Is The Makeup Tax The Next Big Issue Facing Women?

by Tyler Atwood

You may believe that the most significant challenges women face today are heavily debated issues including the gender pay gap and the fight for fair maternity leave, but several of the most deeply rooted obstacles are those that hide in plain sight. Hillary Clinton unearthed a looming concern regarding the "makeup tax" when she discussed the time and financial commitment women make regarding makeup during a Facebook question and answer session that took place on July 20.

After Facebook employee Libby Brittain expressed concern over fitting a 30-minute makeup routine into her daily schedule while her significant other faces no such need, Clinton conceded that the predicament is widespread amongst career-driven women, unwittingly sparking a debate that rages on today.

After Time broadcast the story to readers last month, Atlantic health writer Olga Khazan swiftly took up the gauntlet of determining where the makeup tax stems from and where women go from here. Khazan traces the phenomenon to several key impetuses, one of which being the human proclivity to favor those who are considered beautiful. Such immediate aesthetic judgements have been shown to procure greater compensation and job opportunities for people deemed attractive — and over the years, female attractiveness has been conflated with cosmetic enhancement.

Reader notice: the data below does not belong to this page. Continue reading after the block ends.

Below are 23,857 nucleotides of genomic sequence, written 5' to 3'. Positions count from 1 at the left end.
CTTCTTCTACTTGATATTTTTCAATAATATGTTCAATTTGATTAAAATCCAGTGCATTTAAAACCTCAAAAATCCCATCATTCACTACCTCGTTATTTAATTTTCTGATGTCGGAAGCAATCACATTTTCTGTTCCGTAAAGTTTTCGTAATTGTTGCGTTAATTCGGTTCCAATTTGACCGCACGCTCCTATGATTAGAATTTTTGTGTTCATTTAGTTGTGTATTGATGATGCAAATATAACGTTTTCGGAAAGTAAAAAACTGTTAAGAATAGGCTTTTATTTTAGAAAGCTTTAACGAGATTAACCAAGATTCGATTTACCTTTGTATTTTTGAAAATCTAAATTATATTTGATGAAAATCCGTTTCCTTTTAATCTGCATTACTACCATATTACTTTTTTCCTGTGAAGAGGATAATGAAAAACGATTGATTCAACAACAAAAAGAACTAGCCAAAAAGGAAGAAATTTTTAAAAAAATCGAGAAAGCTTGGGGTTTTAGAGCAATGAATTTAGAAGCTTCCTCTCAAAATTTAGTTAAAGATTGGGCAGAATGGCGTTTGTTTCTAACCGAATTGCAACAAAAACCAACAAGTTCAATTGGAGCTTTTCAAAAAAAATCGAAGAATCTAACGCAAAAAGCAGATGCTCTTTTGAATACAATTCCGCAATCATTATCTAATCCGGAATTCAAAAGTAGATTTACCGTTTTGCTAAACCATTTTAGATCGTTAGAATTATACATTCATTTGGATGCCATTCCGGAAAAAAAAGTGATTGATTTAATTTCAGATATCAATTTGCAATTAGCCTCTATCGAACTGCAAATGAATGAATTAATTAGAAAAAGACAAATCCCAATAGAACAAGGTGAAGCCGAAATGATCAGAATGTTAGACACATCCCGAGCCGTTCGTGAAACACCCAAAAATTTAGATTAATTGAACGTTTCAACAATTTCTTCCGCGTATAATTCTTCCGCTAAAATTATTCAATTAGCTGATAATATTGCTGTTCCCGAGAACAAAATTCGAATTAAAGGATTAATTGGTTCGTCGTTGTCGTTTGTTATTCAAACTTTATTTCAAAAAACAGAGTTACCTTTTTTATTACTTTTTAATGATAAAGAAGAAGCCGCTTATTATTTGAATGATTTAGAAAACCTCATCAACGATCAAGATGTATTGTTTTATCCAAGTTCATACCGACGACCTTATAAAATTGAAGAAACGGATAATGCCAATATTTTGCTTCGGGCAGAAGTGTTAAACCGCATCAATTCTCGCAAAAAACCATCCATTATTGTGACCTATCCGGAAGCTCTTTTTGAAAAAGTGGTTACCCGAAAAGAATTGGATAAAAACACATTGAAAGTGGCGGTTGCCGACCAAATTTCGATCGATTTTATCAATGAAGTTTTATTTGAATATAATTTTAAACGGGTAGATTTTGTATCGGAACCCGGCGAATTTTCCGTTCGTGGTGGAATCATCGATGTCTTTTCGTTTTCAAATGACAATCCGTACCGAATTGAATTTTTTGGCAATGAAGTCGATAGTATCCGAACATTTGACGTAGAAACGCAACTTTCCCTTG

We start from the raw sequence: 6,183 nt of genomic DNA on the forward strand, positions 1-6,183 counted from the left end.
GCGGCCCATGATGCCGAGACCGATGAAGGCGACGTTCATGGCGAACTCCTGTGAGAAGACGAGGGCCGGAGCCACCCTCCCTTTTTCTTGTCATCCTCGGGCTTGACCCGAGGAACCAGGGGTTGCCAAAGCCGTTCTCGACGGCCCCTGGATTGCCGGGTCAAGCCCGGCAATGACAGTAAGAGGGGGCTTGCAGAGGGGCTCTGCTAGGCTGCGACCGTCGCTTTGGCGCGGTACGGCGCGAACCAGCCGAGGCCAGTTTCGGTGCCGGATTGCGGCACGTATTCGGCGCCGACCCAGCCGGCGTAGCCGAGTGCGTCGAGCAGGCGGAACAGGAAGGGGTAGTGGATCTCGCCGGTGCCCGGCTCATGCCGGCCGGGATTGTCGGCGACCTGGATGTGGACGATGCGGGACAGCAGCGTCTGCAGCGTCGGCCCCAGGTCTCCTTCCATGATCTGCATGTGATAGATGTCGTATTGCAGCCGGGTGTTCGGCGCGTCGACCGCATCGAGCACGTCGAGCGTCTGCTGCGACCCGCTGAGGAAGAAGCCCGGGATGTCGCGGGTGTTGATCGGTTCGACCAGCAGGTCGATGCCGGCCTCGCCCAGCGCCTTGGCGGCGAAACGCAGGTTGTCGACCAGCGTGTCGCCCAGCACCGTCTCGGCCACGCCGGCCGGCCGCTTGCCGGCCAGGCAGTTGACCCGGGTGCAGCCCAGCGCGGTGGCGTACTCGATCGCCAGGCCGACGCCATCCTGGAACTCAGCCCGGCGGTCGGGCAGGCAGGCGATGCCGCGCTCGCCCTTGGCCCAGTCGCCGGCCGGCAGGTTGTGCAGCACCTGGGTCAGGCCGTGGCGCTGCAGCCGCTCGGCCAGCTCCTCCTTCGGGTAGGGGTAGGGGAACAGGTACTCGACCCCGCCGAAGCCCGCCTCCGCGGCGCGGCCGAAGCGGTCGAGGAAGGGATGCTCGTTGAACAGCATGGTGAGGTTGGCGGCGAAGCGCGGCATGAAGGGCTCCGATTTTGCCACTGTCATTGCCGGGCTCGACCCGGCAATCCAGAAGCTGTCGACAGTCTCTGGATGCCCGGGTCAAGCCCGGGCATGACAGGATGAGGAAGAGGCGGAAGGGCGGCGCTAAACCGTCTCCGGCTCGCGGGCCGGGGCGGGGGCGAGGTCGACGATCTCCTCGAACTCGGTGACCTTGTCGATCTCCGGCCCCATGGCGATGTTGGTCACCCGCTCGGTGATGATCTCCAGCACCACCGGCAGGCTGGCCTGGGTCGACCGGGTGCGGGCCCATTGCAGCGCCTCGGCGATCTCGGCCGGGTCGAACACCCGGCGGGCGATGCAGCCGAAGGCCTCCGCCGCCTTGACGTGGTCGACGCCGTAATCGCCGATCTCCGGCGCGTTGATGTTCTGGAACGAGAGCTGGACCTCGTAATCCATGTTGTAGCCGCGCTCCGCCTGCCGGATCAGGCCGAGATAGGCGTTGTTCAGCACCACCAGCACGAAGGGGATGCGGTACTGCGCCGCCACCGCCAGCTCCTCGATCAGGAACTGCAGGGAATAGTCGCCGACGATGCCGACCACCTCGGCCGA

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Khazan notes that modern culture further complicates the issue by saturating magazines, television, and advertisements with cosmetics-sporting women, thus transforming what should be an optional beauty practice into something obligatory if one wishes to climb the rungs of the corporate ladder or score a holiday bonus. Men are unshackled to makeup while women are pressured to utilize cosmetics.

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While there is no immediate solution on the horizon, knowledge of the makeup tax and its consequences is a form of power, and allows women to ask more probing questions about seemingly innocuous aesthetic issues that may be impeding gender equality.

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The use of heels is another such literal and figurative impediment that women are compelled to adopt while men take longer strides in shorter footwear, and maternity leave remains an ongoing battle for women who simply want the chance to support their careers while building a satisfying personal life.

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Indeed, the greater question seems to be why the professional lives of men are deemed completely separate from their personal lives and aesthetic choices, while the personal and aesthetic choices women make are constantly brought into their professions.